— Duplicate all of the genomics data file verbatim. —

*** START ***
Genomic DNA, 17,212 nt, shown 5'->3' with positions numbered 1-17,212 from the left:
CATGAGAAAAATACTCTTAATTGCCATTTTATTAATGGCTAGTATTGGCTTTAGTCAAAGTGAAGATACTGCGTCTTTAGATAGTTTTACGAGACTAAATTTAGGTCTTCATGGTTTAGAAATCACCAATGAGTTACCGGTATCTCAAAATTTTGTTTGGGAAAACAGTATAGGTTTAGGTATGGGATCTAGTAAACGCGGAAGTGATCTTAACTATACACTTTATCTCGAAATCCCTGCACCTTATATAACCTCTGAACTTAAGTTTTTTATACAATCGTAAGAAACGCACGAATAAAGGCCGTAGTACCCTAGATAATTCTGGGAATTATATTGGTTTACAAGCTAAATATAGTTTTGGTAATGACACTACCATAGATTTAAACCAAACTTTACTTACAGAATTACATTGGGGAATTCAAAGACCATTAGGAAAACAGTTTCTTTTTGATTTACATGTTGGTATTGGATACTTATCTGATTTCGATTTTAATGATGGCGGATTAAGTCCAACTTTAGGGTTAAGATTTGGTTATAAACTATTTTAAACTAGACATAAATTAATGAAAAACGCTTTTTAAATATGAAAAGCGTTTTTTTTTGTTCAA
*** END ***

Genomic DNA, 17,212 nt, shown 5'->3' with positions numbered 1-17,212 from the left:
CATGAGAAAAATACTCTTAATTGCCATTTTATTAATGGCTAGTATTGGCTTTAGTCAAAGTGAAGATACTGCGTCTTTAGATAGTTTTACGAGACTAAATTTAGGTCTTCATGGTTTAGAAATCACCAATGAGTTACCGGTATCTCAAAATTTTGTTTGGGAAAACAGTATAGGTTTAGGTATGGGATCTAGTAAACGCGGAAGTGATCTTAACTATACACTTTATCTCGAAATCCCTGCACCTTATATAACCTCTGAACTTAAGTTTTTTATACAATCGTAAGAAACGCACGAATAAAGGCCGTAGTACCCTAGATAATTCTGGGAATTATATTGGTTTACAAGCTAAATATAGTTTTGGTAATGACACTACCATAGATTTAAACCAAACTTTACTTACAGAATTACATTGGGGAATTCAAAGACCATTAGGAAAACAGTTTCTTTTTGATTTACATGTTGGTATTGGATACTTATCTGATTTCGATTTTAATGATGGCGGATTAAGTCCAACTTTAGGGTTAAGATTTGGTTATAAACTATTTTAAACTAGACATAAATTAATGAAAAACGCTTTTTAAATATGAAAAGCGTTTTTTTTTGTTCAA